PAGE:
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Define brake pedal modulation and what makes one car better than another

I am a noob to the ways of handling and stopping. A term I keep hearing is "Brake Pedal Modulation." Should a car have a soft pedal, medium pedal, or a hard pedal??

To me, compared to my last two cars, an Infiniti G35 with factory Brembo brakes and a Pontiac G8, my Boss has a soft pedal.

If I prefer a harder pedal, how do I go about doing that? On my Infiniti I put braided hoses on it and really didn't feel that much of a difference for the cost or labor involved.

Discuss....
 

ArizonaBOSS

Because racecar.
Moderator
8,551
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Arizona, USA
Brake modulation has more to do with the pad compound choice than the stiffness of the pedal, it is how well the brake system reacts to varying pedal pressures. However I don't know anybody that wants a soft pedal. Some pads are very "grabby" so it's tough to ease into them or just apply a dab when needed. A lot of it has to do with driver feel and preference as well.
 
Braided SS lines will firm your pedal right up. It's very soft from the factory despite the "low expansion" brake lines on the Boss from the factory. I use the Goodridge lines, but PeteInCt can hook you up.
 

Sesshomurai

In terms of braking performance and modulation it depends on the use. For racing applications, you want a progressive bite (not too much initial though) and firm pedal. Part of that equation depends on pads, pad thickness and compound.

All of it folds into brake performance and stopping distance/speed relative to velocity, etc. There are a lot of variables to consider depending on your use and different (or better) parts to address them.

Pedal firmness is but one (never a soft one though, as ArizonaGT mentioned).

Just my $0.02
 

PeteInCT

#LS-378 - So many Porsche's, so little time....
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2,848
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Connecticut
You guys have it all right. Bottom line is many pads can stop a car but don't necessarily don't have excellent modulation characteristics. Anyone who does a lot of trail braking knows how fine level control of the brakes is a benefit. Lastly, the 'low expansion" brake lines that come with the Boss do not perform as well as a good set of SS lines. I was very surprised to learn this when I first tracked my Boss.
 
Thanks for the replies, this is such a nice flame free area for us noobs.

Knowing that my track days will be limited to maybe two per year, and will be open track days with an instructor, what would be a good pad to use? I'm leaning toward the EBC Yellow Stuff. Is there better or am I a victim of advertising???
 

PeteInCT

#LS-378 - So many Porsche's, so little time....
Moderator
2,848
14
Connecticut
2012Boss302 said:
Thanks for the replies, this is such a nice flame free area for us noobs.

Knowing that my track days will be limited to maybe two per year, and will be open track days with an instructor, what would be a good pad to use? I'm leaning toward the EBC Yellow Stuff. Is there better or am I a victim of advertising???

I think it best to do your own research and speak to people who have experience with different pads. Since I sell Pagid pads it's not fair for me to bias you since I have a concerted interest. You can see a lot of detail of the Pagid line here -> www.trackdaysolutions.com and Ken at KNS brakes can offer you other brands that are also popular and can perform well. I will say this honestly, I personally don't know many drivers that use EBC, but that doesn't mean they are not a good choice for your needs. The decision can be complex based on price point, track performance, street performance (since your car is a DD), and wear factors of the pad and rotors. As I always say, brake pads choices are a lot like politics and religion ;D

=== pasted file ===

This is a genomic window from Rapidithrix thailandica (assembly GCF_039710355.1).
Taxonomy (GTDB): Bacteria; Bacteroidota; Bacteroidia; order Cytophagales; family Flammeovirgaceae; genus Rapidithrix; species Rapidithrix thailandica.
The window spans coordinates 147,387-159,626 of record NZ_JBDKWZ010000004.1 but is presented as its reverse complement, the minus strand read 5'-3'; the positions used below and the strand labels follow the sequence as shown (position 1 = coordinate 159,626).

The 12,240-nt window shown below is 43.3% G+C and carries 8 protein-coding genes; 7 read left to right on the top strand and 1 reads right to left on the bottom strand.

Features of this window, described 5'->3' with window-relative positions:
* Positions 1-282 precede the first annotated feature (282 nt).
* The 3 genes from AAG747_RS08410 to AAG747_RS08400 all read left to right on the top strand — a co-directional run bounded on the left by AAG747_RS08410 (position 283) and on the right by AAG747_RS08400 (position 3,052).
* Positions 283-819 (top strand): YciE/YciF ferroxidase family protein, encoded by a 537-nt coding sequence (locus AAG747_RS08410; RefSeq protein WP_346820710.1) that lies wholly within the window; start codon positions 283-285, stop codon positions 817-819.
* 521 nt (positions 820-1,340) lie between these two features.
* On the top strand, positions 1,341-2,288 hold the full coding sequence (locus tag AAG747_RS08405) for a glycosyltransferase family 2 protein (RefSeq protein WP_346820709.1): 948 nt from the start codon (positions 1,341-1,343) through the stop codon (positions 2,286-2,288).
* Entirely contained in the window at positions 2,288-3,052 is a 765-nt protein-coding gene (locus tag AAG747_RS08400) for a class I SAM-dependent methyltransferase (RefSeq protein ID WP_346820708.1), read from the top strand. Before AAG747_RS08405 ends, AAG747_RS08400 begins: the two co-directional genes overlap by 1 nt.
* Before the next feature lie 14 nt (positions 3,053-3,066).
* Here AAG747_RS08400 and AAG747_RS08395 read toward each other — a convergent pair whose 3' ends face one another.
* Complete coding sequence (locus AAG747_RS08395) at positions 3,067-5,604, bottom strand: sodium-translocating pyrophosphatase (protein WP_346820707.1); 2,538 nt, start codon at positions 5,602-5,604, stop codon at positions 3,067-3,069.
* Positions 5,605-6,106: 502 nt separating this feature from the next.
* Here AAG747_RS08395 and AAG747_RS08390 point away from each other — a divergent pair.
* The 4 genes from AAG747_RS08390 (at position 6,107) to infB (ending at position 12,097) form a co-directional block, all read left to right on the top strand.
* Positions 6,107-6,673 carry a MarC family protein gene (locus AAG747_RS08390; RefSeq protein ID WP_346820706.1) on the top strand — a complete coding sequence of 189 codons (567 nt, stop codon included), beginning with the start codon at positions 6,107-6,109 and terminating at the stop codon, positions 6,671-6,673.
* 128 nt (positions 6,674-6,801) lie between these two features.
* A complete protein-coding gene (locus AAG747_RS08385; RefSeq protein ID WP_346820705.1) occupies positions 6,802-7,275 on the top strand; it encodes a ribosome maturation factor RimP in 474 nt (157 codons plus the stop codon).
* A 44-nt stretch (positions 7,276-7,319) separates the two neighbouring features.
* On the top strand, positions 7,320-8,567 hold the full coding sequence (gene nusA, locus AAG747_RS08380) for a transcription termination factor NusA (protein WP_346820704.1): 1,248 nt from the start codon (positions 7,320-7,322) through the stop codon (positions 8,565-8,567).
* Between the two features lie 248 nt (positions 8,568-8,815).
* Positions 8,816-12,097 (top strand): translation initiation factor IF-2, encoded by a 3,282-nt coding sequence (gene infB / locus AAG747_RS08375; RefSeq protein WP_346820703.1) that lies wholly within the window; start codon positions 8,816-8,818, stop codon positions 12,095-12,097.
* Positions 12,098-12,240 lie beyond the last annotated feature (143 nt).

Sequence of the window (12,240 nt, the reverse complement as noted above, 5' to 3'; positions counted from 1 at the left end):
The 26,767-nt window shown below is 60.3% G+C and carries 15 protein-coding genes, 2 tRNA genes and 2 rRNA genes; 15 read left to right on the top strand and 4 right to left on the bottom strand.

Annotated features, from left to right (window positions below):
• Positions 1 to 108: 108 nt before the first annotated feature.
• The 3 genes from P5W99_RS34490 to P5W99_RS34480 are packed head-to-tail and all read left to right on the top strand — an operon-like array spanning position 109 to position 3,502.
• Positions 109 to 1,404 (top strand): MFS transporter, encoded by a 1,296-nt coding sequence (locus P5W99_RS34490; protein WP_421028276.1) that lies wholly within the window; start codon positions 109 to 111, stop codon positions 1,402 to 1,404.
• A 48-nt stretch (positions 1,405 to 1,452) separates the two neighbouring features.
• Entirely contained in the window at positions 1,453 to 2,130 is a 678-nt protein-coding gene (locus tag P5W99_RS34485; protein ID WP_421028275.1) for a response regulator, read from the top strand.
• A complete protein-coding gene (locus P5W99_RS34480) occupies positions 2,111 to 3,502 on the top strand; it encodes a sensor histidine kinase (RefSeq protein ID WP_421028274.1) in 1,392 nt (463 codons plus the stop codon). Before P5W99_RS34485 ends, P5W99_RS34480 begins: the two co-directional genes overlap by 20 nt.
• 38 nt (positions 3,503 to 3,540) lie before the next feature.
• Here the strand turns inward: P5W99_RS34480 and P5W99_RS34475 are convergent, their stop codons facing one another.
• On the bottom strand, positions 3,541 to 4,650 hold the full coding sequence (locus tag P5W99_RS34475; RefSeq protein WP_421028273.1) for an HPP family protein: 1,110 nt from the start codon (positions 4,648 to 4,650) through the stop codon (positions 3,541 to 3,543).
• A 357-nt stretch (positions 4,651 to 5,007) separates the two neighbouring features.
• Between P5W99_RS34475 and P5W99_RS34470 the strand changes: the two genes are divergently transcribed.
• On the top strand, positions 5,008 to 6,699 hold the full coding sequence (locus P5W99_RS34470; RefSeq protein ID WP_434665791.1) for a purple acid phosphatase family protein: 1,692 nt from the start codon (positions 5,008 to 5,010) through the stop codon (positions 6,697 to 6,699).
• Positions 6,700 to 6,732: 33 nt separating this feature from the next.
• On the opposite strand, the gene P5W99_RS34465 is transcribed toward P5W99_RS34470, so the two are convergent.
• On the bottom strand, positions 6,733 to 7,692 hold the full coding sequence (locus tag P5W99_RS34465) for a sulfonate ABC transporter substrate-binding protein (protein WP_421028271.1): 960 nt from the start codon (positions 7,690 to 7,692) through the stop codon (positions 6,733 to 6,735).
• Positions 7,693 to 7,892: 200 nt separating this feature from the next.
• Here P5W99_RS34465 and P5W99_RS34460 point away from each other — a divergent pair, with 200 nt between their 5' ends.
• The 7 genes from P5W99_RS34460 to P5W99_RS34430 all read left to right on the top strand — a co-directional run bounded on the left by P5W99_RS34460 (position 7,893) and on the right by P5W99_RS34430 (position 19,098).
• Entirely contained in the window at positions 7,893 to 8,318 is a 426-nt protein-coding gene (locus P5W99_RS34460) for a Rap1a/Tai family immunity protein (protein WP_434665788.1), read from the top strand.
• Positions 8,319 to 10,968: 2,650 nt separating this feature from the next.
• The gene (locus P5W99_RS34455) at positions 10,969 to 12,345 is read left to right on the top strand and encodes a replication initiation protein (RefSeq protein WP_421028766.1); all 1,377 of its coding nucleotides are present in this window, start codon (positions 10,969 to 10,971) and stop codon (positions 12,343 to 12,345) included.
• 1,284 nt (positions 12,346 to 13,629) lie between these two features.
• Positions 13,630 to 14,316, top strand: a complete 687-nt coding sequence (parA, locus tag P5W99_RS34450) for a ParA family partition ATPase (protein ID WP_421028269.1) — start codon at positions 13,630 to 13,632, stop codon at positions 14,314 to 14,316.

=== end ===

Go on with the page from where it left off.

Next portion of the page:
pufferfish

Supporting Vendor
1,094
66
Maryland
i will be happy to go out on a limb and throw EBC under the bus. they are NOT a good track pad. they are a fine street pad choice, but they have no compound (i've tried them all) that is suitable for track use. poor wear. poor heat resistance. worst dusting ever. no bite at high temps.

choose ANY pad other than EBC for the track. for street driving, they offer a very good initial bite, but still do dust like crazy.

as for pedal feel, all new vehicles lose firmness over time. my wife's sorrento felt phenomimal when we picked it up. it settled into a bit softer pedal (meaning it takes more pedal movement to get the brakes to start to bite). i had a G35 before too and its brakes did feel better off the showroom floor than the mustang did. i suspect the master cylinder and calipers are mismatched slightly. it is what it is.
 
2012Boss302 said:
Thanks for the replies, this is such a nice flame free area for us noobs.

Knowing that my track days will be limited to maybe two per year, and will be open track days with an instructor, what would be a good pad to use? I'm leaning toward the EBC Yellow Stuff. Is there better or am I a victim of advertising???

Even though you wont be tracking a lot, I would still get track day only pads that are real racing pads. You'll have more fun at the track that way and everything will last longer. I once took my week old Hawk HPS pads to the track and they were completely gone at the end of the weekend. Plus they had fade at the track. Now I have street pads and rotors and track pads and rotors.
 

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